The Evangelical Universalist Forum

The odd case of heavenly love rewards

One of the most beloved and yet personally challenging teachings of Jesus is found in Luke 6

But love your enemies, do good to them, and lend to them without expecting to get anything back. Then your reward will be great, and you will be children of the Most High, because he is kind to the ungrateful and wicked. Be merciful, just as your Father is merciful. Luke 6:35-36

If you love those who love you, what reward will you get? Are not even the tax collectors doing that? Matt 5:46

Jesus is promising great heavenly rewards for responding in love towards those who hate us. The rationale he provides is that in these moments we are most like God.

So imagine this scenario.

The saints are all in heaven and Jesus is handing out rewards and he comes to those sheep on his right and says “Here you go, here is your great reward.”

And they will say, “What is this for?”

And the king will reply “When men hated you and despised you and you loved them in return and thus you were just like my Father.”

Then they will say, “And what became of those who hated us but that we loved like the Father?”

And the king will reply, “Hm? Oh, uh…they’re all burning in hell forever and ever. But don’t you think about that, just enjoy YOUR reward for being like the Father and loving them. Run along now…”

Thats a pretty serious internal conflict within the teachings of Jesus if we have been taught them correctly…which I kind of doubt.

Eternal rewards for loving those who hate us (because thats just like God) is completely incompatible with the notion that God will punish forever those who hated him. Then just to multiply the absurdity, consider that we are supposed to believe that God will punish forever those who did not hate him and never even met him.

Under what theology can you have a God who demands we love evil people just like he does…and then burns them in hell forever? If the argument is attempted that the distinction is that this is only a command pertaining to this life, then we have to ask: was Jesus asking us to do what God would do or was he telling us to be like who God is?

Jesus said that was what God was like. Jesus was not asking us to emulate a temporary costume God chose to wear for a time. He was asking us to emulate his very personhood which was and is and always will be.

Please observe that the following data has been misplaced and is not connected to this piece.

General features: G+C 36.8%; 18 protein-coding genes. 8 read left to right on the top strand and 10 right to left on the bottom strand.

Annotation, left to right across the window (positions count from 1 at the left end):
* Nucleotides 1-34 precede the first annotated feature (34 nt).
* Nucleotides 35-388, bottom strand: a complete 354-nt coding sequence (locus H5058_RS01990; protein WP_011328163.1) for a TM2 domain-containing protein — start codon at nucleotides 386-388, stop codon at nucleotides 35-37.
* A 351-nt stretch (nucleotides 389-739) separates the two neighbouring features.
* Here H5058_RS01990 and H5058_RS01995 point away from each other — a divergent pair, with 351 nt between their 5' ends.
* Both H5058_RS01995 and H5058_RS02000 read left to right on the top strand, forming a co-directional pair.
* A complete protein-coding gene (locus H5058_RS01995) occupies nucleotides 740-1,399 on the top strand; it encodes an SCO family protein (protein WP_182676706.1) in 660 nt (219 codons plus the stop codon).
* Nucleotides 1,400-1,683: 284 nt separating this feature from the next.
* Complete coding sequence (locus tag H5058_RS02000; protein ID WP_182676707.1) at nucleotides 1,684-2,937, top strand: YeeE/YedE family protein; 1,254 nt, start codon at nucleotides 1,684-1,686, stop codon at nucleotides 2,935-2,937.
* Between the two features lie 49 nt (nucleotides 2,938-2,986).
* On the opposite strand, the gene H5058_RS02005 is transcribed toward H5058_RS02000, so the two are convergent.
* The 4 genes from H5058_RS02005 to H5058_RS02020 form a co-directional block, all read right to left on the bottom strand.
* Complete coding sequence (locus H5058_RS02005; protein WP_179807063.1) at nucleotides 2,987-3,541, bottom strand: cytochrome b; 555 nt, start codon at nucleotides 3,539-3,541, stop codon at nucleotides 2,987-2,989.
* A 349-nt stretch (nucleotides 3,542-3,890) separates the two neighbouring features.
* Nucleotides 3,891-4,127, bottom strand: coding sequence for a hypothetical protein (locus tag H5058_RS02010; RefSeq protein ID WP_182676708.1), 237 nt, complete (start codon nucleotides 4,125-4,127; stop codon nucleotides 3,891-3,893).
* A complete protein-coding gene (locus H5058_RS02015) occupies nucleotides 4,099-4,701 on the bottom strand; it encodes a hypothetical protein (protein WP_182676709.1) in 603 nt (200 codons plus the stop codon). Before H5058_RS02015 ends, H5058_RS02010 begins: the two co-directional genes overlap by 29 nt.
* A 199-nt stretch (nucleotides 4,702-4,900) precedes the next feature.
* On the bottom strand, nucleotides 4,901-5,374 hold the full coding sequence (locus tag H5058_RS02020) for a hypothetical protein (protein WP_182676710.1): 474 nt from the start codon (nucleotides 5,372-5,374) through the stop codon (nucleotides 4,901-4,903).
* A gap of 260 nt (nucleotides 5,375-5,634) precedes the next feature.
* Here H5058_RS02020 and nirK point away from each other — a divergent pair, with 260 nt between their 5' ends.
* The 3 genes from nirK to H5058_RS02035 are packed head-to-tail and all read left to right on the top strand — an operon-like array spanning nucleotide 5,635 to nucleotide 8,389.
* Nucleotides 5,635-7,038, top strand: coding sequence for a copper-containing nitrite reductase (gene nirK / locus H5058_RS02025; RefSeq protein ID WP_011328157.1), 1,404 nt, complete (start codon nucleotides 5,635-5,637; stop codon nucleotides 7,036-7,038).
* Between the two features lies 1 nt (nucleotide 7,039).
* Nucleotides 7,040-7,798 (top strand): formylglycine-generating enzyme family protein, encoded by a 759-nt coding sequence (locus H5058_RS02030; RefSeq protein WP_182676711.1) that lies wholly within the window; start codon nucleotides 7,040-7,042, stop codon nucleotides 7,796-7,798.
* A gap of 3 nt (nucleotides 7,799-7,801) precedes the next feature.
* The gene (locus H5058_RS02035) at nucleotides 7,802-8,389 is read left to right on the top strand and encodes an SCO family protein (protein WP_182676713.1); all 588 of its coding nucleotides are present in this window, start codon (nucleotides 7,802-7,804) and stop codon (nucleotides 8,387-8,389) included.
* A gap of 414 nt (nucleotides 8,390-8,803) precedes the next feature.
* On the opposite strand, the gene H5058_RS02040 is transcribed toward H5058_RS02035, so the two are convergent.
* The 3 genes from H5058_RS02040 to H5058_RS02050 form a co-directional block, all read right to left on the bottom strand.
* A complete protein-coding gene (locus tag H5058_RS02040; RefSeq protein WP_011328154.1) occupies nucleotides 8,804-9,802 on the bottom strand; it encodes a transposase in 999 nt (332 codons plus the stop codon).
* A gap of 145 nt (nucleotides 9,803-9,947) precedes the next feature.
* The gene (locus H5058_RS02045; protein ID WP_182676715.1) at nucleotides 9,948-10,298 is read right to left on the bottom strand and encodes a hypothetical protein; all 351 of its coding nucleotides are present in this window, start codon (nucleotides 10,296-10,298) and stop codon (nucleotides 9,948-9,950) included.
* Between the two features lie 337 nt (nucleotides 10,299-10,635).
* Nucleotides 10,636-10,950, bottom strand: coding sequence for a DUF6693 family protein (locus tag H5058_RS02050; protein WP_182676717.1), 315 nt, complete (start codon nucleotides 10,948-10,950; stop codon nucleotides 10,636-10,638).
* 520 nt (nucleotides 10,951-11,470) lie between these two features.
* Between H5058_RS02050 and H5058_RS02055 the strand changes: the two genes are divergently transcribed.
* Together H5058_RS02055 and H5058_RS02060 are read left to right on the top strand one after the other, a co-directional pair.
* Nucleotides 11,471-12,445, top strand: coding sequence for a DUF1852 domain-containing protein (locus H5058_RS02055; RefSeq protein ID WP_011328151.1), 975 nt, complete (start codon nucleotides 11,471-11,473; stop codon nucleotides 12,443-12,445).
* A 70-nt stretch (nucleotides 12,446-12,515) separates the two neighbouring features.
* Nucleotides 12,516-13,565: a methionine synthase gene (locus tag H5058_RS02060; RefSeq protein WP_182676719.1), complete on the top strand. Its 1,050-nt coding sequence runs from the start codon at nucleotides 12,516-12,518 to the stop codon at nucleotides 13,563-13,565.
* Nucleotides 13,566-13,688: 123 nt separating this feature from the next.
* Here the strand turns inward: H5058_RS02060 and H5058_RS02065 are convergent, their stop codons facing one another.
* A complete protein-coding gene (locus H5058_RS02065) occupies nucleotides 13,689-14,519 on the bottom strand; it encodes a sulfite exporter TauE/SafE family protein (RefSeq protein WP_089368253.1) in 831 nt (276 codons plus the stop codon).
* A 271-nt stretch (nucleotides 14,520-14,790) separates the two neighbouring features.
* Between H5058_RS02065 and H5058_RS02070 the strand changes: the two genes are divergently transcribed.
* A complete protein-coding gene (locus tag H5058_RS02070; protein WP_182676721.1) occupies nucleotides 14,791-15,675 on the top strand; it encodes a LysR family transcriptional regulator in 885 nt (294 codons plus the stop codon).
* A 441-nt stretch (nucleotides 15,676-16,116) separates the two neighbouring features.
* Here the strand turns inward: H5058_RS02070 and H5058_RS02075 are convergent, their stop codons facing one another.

This forces us to dispose of our traditional view of hell as well as to expand our concept of Gods power and desire to redeem.

Hell is not forever and even His enemies will be loved in eternity. If that is not the case then our heavenly rewards for loving our enemies become an absurdity.

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Yikes, what a great statement!!

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I agree. It took me back two years to the experience I had which helped me understand Gen 1:26 more fully than before. TLB puts it “Let us make a man - someone like ourselves”. That took place at the time I was questioning my long-held belief in ECT. I was heating something in my microwave and almost burnt my hands while taking it out. I then thought about that pain was a tiny fraction of the pain that lost sinners will experience in Hell. Then I realised I could not subject another human being to eternal torment, just as I could not even torture an animal, even an ant.
It may be sacrilegious thinking to suggest that, because we are made in God’s image, the good thoughts and actions we perform should be a reflection of God’s thoughts and actions. You can see where I’m heading.

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Talbott made that argument in TILOG, and it’s so self evidently true I’m astonished at the mental gymnastics people go through to deny it. If you love someone, it’s impossible to be happy while knowing he will suffer forever. There is no silver lining. There is no consolation. I left Catholicism because I was sickened by the thought of people suffering forever, even evil people. I became so sickened I involuntarily lost about 25 pounds. Everything else in life becomes meaningless when you believe people are going to suffer forever.

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No it is not sacrilegious. Not at all.

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One of the most pure and sacred things one could ever hope to attain to.